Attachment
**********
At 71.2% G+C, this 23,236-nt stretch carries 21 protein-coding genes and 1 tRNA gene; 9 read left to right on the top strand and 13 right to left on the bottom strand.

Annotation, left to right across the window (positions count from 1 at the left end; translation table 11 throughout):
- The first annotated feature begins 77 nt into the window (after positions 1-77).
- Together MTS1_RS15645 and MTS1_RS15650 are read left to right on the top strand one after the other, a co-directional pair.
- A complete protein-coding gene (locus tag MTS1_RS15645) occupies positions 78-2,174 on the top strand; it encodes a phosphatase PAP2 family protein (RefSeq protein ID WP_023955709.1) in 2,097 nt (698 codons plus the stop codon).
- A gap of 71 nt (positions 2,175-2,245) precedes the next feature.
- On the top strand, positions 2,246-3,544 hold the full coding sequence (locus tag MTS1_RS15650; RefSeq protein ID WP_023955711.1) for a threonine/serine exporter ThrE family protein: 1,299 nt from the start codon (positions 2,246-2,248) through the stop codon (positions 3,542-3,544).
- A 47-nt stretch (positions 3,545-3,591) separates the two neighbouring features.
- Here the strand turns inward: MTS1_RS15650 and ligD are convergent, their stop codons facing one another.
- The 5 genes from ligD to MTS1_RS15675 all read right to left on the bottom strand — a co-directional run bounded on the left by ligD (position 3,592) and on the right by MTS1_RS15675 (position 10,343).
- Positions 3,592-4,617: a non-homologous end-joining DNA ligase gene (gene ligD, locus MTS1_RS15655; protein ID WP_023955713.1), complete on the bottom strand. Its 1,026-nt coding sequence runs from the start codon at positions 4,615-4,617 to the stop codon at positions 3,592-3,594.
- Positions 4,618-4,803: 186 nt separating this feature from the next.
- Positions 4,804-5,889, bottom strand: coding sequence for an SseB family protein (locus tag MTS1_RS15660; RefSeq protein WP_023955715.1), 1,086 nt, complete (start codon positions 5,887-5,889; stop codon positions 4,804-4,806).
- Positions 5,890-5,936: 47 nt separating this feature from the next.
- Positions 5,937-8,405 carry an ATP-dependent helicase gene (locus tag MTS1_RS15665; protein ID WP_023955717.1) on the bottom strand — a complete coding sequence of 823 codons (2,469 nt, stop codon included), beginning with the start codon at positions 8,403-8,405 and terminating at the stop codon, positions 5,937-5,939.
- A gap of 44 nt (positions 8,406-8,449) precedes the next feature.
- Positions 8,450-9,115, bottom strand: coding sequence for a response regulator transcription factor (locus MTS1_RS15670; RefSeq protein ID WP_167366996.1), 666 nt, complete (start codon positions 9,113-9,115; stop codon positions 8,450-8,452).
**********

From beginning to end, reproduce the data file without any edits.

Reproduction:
At 71.2% G+C, this 23,236-nt stretch carries 21 protein-coding genes and 1 tRNA gene; 9 read left to right on the top strand and 13 right to left on the bottom strand.

Annotation, left to right across the window (positions count from 1 at the left end; translation table 11 throughout):
- The first annotated feature begins 77 nt into the window (after positions 1-77).
- Together MTS1_RS15645 and MTS1_RS15650 are read left to right on the top strand one after the other, a co-directional pair.
- A complete protein-coding gene (locus tag MTS1_RS15645) occupies positions 78-2,174 on the top strand; it encodes a phosphatase PAP2 family protein (RefSeq protein ID WP_023955709.1) in 2,097 nt (698 codons plus the stop codon).
- A gap of 71 nt (positions 2,175-2,245) precedes the next feature.
- On the top strand, positions 2,246-3,544 hold the full coding sequence (locus tag MTS1_RS15650; RefSeq protein ID WP_023955711.1) for a threonine/serine exporter ThrE family protein: 1,299 nt from the start codon (positions 2,246-2,248) through the stop codon (positions 3,542-3,544).
- A 47-nt stretch (positions 3,545-3,591) separates the two neighbouring features.
- Here the strand turns inward: MTS1_RS15650 and ligD are convergent, their stop codons facing one another.
- The 5 genes from ligD to MTS1_RS15675 all read right to left on the bottom strand — a co-directional run bounded on the left by ligD (position 3,592) and on the right by MTS1_RS15675 (position 10,343).
- Positions 3,592-4,617: a non-homologous end-joining DNA ligase gene (gene ligD, locus MTS1_RS15655; protein ID WP_023955713.1), complete on the bottom strand. Its 1,026-nt coding sequence runs from the start codon at positions 4,615-4,617 to the stop codon at positions 3,592-3,594.
- Positions 4,618-4,803: 186 nt separating this feature from the next.
- Positions 4,804-5,889, bottom strand: coding sequence for an SseB family protein (locus tag MTS1_RS15660; RefSeq protein WP_023955715.1), 1,086 nt, complete (start codon positions 5,887-5,889; stop codon positions 4,804-4,806).
- Positions 5,890-5,936: 47 nt separating this feature from the next.
- Positions 5,937-8,405 carry an ATP-dependent helicase gene (locus tag MTS1_RS15665; protein ID WP_023955717.1) on the bottom strand — a complete coding sequence of 823 codons (2,469 nt, stop codon included), beginning with the start codon at positions 8,403-8,405 and terminating at the stop codon, positions 5,937-5,939.
- A gap of 44 nt (positions 8,406-8,449) precedes the next feature.
- Positions 8,450-9,115, bottom strand: coding sequence for a response regulator transcription factor (locus MTS1_RS15670; RefSeq protein ID WP_167366996.1), 666 nt, complete (start codon positions 9,113-9,115; stop codon positions 8,450-8,452).